One of the most powerful tools that I've started using in my career development and for improving my job satisfaction has been in defining my work values. By having a clear view of my personal motivators I have learnt to make better choices about not only my wider career journey but also for more specific day to day decision making.
So how do you go about figuring out what your values are? Well there is no amazing golden bullet or process but here are some of the ideas I that have used that have helped influence me in the process of finding my values;
Undertake a values dump
The first process I used to determine my values was a 'values dump'. I had used it previously when I was trying to determine my home life values as part of the One of Many Be Fruitful program and thought it would be a good starting point for looking more specifically at my work values.
The aim is to write out as many values as come into your head and then when you think you've reached your limit try to push through for another 2 or 3. Then again when you think you've reached a limit push through again for another 2 or 3. You can repeat this process until you feel fully drained.
While a great starting point it did mean that I ended up with two pages of potential values and I struggled to see how I was going to prioritize them. That's when I discovered values worksheets.
Undertaking a values worksheet
Once I had a long list of potential values I downloaded a value worksheet, freely available on the internet. The aim of the worksheet process is to rank various drivers in relation to your life and career and then hopefully find a few that you really identify with as being your main values because they are most important to you.
I was able to take the results of the values worksheet and compare it to my values dump and I started seeing overlaps between words to really determine my underlying values. This helped me reduce my values down to 10 - still too large a number for me to truly live by but a significant reduction from the 60 I previously had from the values dump.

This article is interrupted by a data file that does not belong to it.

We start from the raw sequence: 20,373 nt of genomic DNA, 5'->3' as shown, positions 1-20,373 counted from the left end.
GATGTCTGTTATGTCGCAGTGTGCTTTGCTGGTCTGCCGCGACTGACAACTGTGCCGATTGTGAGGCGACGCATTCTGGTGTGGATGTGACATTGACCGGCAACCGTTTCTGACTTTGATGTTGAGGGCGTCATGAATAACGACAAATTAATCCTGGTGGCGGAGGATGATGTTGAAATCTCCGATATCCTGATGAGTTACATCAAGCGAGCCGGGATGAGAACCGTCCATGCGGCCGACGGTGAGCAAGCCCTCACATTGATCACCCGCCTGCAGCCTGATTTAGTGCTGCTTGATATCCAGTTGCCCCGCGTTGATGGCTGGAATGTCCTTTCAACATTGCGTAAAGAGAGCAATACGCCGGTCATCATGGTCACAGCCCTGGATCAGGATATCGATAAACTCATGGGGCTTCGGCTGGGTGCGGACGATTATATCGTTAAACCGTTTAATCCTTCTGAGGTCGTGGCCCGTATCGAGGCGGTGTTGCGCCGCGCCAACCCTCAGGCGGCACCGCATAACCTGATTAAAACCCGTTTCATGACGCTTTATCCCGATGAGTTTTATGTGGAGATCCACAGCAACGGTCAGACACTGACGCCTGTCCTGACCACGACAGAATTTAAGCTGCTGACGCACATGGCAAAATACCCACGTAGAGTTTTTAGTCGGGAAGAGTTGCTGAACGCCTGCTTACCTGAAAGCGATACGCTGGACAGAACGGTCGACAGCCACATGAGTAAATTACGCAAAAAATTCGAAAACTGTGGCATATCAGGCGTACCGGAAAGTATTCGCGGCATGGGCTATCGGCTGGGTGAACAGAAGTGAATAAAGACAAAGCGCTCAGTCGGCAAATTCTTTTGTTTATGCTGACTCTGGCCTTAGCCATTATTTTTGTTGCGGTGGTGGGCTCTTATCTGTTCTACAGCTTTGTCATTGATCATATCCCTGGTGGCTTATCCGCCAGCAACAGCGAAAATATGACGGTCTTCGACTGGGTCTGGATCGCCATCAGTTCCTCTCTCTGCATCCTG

Drill down to what really drives your discretionary effort
My next step was to separate out any aspirational values that I was unlikely to ever really be able to live by and focus on five values that could really help me be the best I could be and help guide my discretionary effort at work.
That's when I found Amazing If and their great three point plan to determining your values;
1. Figure out when you are happiest at work
2. Figure out when you have been most frustrated at work
3. Determine some common themes from Step 1 and 2
4. Summarize your potential values
I was able to take the the results from the above process combined with my existing list of potential values and really figure out what values I most use when I am in 'flow' - by that I mean work that is easiest to me and has the highest value to myself and my stakeholders. I was then able to refine my list of 10 values into the 5 key drivers of my discretionary effort at work.
Once I had figured out my top 5 values I found two things really helped me consciously live them - vocalizing and visualizing. I make sure that my colleagues understand what my work values are and how I use them by actively discuss them at every opportunity, and I encourage my staff to develop their own values. Vocalizing my values allows them to become part of me, something I actively use of a day to day basis. I have also started more recently to visualizing my values - both at work and at home. This is because in the heat of the moment it so easy to forget what should be driving your decisions and having a visual aid helps me avoid making poor choices under pressure.
The process to find my values wasn't quick, in the end it took over six months, and I would say I'm still refining a few of them but the process has definitely helped me figure out what my personal motivators at work are and how to make better choices for myself both in terms of career development and also on a more day to day basis.
All opinions are solely my own and do not express the views or opinions of my employer.